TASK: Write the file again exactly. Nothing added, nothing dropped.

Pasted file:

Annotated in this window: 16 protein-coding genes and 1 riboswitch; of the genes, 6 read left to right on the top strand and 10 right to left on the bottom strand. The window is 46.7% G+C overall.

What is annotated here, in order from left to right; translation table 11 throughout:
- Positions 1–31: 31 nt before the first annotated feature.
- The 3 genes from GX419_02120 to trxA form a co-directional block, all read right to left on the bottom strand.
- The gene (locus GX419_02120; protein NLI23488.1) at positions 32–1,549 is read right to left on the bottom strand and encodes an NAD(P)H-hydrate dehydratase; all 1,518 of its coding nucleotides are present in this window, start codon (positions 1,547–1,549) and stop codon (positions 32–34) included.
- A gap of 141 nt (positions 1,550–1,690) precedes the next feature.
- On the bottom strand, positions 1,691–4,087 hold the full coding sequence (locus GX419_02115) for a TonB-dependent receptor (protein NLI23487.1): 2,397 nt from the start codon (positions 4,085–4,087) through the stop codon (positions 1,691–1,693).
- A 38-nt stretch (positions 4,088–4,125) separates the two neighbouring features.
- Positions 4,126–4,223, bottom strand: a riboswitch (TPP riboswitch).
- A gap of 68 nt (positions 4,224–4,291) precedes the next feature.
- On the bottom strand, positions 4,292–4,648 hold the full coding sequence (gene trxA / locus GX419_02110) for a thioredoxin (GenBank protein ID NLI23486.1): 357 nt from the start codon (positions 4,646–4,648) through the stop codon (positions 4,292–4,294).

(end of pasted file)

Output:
Annotated in this window: 16 protein-coding genes and 1 riboswitch; of the genes, 6 read left to right on the top strand and 10 right to left on the bottom strand. The window is 46.7% G+C overall.

What is annotated here, in order from left to right; translation table 11 throughout:
- Positions 1–31: 31 nt before the first annotated feature.
- The 3 genes from GX419_02120 to trxA form a co-directional block, all read right to left on the bottom strand.
- The gene (locus GX419_02120; protein NLI23488.1) at positions 32–1,549 is read right to left on the bottom strand and encodes an NAD(P)H-hydrate dehydratase; all 1,518 of its coding nucleotides are present in this window, start codon (positions 1,547–1,549) and stop codon (positions 32–34) included.
- A gap of 141 nt (positions 1,550–1,690) precedes the next feature.
- On the bottom strand, positions 1,691–4,087 hold the full coding sequence (locus GX419_02115) for a TonB-dependent receptor (protein NLI23487.1): 2,397 nt from the start codon (positions 4,085–4,087) through the stop codon (positions 1,691–1,693).
- A 38-nt stretch (positions 4,088–4,125) separates the two neighbouring features.
- Positions 4,126–4,223, bottom strand: a riboswitch (TPP riboswitch).
- A gap of 68 nt (positions 4,224–4,291) precedes the next feature.
- On the bottom strand, positions 4,292–4,648 hold the full coding sequence (gene trxA / locus GX419_02110) for a thioredoxin (GenBank protein ID NLI23486.1): 357 nt from the start codon (positions 4,646–4,648) through the stop codon (positions 4,292–4,294).